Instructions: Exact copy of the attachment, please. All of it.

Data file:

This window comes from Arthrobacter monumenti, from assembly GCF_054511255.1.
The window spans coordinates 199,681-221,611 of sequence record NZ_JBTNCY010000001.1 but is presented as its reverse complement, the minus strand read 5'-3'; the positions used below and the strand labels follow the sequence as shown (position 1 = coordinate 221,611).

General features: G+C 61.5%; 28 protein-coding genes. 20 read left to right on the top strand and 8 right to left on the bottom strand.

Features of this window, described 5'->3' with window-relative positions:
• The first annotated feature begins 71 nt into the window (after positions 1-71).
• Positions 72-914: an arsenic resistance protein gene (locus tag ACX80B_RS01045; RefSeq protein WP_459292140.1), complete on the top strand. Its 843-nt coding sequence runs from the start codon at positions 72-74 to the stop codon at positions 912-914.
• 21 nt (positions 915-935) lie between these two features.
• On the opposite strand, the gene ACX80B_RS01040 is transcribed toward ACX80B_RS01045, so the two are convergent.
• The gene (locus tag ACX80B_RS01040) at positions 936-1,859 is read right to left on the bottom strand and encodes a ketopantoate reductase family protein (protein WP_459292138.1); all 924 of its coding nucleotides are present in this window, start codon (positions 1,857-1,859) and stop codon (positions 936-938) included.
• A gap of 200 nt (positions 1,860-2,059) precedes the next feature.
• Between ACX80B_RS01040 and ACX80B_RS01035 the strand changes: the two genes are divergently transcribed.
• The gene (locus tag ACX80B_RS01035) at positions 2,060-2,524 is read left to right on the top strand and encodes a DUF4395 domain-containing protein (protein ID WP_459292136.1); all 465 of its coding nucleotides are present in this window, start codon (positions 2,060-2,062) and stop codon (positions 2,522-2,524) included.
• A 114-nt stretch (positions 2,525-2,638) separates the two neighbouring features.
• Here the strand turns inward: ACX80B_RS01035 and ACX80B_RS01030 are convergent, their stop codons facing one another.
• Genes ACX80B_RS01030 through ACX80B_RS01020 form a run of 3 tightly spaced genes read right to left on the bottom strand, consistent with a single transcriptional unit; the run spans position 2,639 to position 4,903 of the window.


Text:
This window comes from Arthrobacter monumenti, from assembly GCF_054511255.1.
The window spans coordinates 199,681-221,611 of sequence record NZ_JBTNCY010000001.1 but is presented as its reverse complement, the minus strand read 5'-3'; the positions used below and the strand labels follow the sequence as shown (position 1 = coordinate 221,611).

General features: G+C 61.5%; 28 protein-coding genes. 20 read left to right on the top strand and 8 right to left on the bottom strand.

Features of this window, described 5'->3' with window-relative positions:
• The first annotated feature begins 71 nt into the window (after positions 1-71).
• Positions 72-914: an arsenic resistance protein gene (locus tag ACX80B_RS01045; RefSeq protein WP_459292140.1), complete on the top strand. Its 843-nt coding sequence runs from the start codon at positions 72-74 to the stop codon at positions 912-914.
• 21 nt (positions 915-935) lie between these two features.
• On the opposite strand, the gene ACX80B_RS01040 is transcribed toward ACX80B_RS01045, so the two are convergent.
• The gene (locus tag ACX80B_RS01040) at positions 936-1,859 is read right to left on the bottom strand and encodes a ketopantoate reductase family protein (protein WP_459292138.1); all 924 of its coding nucleotides are present in this window, start codon (positions 1,857-1,859) and stop codon (positions 936-938) included.
• A gap of 200 nt (positions 1,860-2,059) precedes the next feature.
• Between ACX80B_RS01040 and ACX80B_RS01035 the strand changes: the two genes are divergently transcribed.
• The gene (locus tag ACX80B_RS01035) at positions 2,060-2,524 is read left to right on the top strand and encodes a DUF4395 domain-containing protein (protein ID WP_459292136.1); all 465 of its coding nucleotides are present in this window, start codon (positions 2,060-2,062) and stop codon (positions 2,522-2,524) included.
• A 114-nt stretch (positions 2,525-2,638) separates the two neighbouring features.
• Here the strand turns inward: ACX80B_RS01035 and ACX80B_RS01030 are convergent, their stop codons facing one another.
• Genes ACX80B_RS01030 through ACX80B_RS01020 form a run of 3 tightly spaced genes read right to left on the bottom strand, consistent with a single transcriptional unit; the run spans position 2,639 to position 4,903 of the window.